Seeking Inpatient Care Guide

Discussion in 'Suicidal Thoughts and Feelings' started by Inker19, Feb 19, 2014.

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  1. Inker19

    Inker19 Well-Known Member

    If you go to a specialized mental health hospital (in the US) and tell them you have suicidal thoughts, what will happen?
  2. Twocky61

    Twocky61 Banned Member

    Not sure about US Inker but here in uk you see your general practitioner you are registered with, talk to them & if they deem it appropriate they will refer you there & then as a voluntary patient - the other way here in uk is to get yourself committed under the Mental Health Act, which is a section, which once you are a patient at a psychiatric hospital the section is reviewed after 28 days to see if you are suitable for release back into the community - to be sectioned you would have to come to the attention of the police; such as a suicide risk but not a criminal charge

    I am sure the same would apply in th US

    Last edited by a moderator: Feb 19, 2014
  3. JmpMster

    JmpMster Have a question? Message Me Staff Member Forum Owner ADMIN

    In the US it you can get a referral from a GP but 99% it will be a referral from a psychiatrist. They will encourage you to go on a voluntary status (and will tell tell you quite directly usually when the occasion exists where they are encouraging you to go voluntary however if you refuse they are going to commit anyway. Understand that voluntary commitment does not mean you can just leave any time you want - you can leave any time you want with a 72 hour notice (which happens t be the same amount of time an involuntary commitment lasts unless they have a legal hearing to keep you longer). The same process works whether with your own psychiatrist or psychologist (typically a counselor cannot - they can only recommend to a psychiatrist) or if you end up in an emergency room from suicide attempt. No police are involved in a suicide attempt unless you are uncooperative or unsafe at a hospital and they need to be called for their protection or to restrain you.

    When you get there they will go over the rules , what you can have and can't have (which varies a lot from place to place and is very different in general from the US to Europe where they often allow cell phones and computers but nearly never do in US). You will see a psychiatrist shortly after you go there that will go over meds and make a evaluation of risk rules for the hospital to follow. The mental health hospitals are vastly different from place to place, even withing a local area. Private acute care hospitals tend to be very nice and comfortable with almost a college dormitory room look, while state hospitals and long term care facilities (usually where you end up for any stay of more than a week) tend to be much more drab and more "hospital" look. Nearly all facilities are locked facilities with limited visiting hours. Things like passes and time away will only happen in longterm facilities and probably not for the first week or two there.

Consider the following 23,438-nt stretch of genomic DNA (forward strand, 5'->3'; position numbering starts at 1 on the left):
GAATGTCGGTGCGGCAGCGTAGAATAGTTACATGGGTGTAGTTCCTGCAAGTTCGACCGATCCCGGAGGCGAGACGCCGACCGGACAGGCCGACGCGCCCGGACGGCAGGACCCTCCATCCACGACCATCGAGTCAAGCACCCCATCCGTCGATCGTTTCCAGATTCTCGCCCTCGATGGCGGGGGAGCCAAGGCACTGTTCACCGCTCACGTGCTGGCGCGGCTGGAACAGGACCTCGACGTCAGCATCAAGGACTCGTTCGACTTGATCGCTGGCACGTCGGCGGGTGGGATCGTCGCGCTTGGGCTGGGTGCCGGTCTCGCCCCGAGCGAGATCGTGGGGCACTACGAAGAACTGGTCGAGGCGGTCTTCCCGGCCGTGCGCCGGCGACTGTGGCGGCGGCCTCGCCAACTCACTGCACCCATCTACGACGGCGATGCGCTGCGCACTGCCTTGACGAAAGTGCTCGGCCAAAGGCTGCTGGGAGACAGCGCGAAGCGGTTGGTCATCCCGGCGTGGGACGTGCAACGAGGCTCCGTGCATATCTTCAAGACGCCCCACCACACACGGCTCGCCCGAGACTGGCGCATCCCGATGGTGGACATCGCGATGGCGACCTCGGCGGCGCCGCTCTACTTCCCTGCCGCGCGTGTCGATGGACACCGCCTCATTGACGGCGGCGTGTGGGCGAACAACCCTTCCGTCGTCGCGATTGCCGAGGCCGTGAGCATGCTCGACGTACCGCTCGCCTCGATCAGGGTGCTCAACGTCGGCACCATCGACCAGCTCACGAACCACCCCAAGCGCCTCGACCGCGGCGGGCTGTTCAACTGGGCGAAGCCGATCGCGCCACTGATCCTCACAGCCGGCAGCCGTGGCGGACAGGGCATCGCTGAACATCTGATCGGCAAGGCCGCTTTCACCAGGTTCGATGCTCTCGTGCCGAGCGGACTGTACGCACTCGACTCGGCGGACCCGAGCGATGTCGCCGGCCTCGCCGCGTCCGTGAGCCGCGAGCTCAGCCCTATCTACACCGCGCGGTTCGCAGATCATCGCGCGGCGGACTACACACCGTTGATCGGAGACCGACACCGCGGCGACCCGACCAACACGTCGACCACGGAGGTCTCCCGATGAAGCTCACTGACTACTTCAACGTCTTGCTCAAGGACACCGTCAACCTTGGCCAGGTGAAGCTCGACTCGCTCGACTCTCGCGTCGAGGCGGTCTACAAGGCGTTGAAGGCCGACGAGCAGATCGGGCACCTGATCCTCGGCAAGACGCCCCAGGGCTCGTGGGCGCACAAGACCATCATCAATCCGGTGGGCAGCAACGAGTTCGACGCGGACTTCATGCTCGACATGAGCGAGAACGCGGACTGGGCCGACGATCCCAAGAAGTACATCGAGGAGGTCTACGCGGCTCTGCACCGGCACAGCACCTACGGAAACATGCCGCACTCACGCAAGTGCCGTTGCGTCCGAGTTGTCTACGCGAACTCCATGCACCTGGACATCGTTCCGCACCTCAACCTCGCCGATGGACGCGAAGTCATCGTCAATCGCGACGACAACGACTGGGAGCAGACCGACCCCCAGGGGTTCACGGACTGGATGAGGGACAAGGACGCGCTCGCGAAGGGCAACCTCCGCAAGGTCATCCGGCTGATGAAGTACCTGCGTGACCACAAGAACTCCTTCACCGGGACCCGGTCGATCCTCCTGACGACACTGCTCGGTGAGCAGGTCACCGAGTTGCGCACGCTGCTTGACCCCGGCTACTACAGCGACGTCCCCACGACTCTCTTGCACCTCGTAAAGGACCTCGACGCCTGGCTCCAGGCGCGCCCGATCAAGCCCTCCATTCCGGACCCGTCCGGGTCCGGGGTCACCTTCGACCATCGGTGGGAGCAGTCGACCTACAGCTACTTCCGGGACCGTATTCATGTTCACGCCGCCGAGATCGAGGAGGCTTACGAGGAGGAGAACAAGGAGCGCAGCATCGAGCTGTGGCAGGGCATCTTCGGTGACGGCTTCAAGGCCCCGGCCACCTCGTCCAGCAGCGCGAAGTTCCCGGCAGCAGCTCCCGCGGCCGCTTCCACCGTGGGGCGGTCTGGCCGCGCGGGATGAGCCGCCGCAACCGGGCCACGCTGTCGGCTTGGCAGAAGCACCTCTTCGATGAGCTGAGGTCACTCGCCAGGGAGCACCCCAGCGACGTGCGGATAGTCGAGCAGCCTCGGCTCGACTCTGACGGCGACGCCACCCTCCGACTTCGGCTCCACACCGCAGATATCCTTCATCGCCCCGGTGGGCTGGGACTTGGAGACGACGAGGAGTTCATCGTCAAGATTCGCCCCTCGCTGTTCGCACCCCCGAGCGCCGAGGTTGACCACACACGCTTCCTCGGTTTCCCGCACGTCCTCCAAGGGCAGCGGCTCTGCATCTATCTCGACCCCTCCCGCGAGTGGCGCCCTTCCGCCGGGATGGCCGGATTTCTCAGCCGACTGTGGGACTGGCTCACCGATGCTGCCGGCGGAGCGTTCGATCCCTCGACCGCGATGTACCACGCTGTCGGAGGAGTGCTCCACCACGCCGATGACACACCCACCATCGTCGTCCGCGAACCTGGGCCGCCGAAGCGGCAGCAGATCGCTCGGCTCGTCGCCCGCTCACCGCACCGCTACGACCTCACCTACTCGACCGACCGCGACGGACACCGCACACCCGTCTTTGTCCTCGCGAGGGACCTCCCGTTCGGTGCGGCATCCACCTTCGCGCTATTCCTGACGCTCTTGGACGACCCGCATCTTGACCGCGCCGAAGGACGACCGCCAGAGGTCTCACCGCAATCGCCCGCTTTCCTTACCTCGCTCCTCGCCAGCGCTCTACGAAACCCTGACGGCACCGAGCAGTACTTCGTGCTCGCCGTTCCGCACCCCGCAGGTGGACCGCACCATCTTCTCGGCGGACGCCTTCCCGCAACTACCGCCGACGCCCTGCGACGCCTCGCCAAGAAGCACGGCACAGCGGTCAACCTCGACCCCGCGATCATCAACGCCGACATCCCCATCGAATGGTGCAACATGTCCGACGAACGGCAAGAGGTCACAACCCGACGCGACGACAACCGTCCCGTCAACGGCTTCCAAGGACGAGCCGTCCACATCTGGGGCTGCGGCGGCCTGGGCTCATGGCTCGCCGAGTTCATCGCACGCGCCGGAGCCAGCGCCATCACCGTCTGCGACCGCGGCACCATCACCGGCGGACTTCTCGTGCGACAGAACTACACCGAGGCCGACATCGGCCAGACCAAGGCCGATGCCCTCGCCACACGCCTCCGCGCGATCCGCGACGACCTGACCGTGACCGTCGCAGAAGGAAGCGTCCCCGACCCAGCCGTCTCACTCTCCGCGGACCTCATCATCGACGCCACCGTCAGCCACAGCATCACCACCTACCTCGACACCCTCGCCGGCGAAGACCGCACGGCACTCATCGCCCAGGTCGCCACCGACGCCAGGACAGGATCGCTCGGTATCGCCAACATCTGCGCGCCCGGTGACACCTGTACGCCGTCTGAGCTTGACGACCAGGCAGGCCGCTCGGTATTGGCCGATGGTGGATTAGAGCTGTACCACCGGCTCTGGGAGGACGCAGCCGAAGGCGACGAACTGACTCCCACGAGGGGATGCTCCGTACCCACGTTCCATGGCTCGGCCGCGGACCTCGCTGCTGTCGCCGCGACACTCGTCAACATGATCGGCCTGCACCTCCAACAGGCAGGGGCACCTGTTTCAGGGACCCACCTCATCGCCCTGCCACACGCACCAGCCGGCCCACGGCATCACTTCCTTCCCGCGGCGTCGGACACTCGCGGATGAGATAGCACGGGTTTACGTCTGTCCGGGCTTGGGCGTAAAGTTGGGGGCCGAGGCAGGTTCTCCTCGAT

Most places your day will consist of various group therapies and counseling, along with hours set aside for dayroom (watching TV or games). In NY all activities (and meds as well) are voluntary - they will not force you to go to counseling or force meds- however failing to participate or take meds makes it more likely you will be referred to involuntary status. Point systems or color systems where you achieve certain extra privileges based on risk and cooperation are quite common. The biggest issue nearly always is just boredom. The "activities" are typically very boring as well.

    My daughter has been in both long term facilities and acute facilities. The acute visits are most common - under a week long, and designed to do nothing but get you past an immediate crisis, start you on meds or adjust meds if need be, and put a plan in place that requires you to get follow up care. They are not going to "make you better" or cure any problems, just provide a safe place for a few days and allow a plan to be made for continued care. Many people claim that hospital did nothing for them - if it is an acute facility and they saw a psychiatrist once and are alive 3-7 days later then it did everything it is designed to do. It is like an emergency room for mental health - just to get stabilized beyond imminent danger. The problem comes about when the people leave and decide that the follow up care is also a waste of their time.

    In either, if you are cooperative and there with the attitude that you want to be open to ideas and to getting better, actually participate in therapy and do not lie about everything with the purpose of getting out sooner, you can get some benefits from it. Going and then lying the whole time to leave sooner and then telling everybody it didn't help is just a waste of your time as well as resources.
    Last edited by a moderator: Feb 19, 2014
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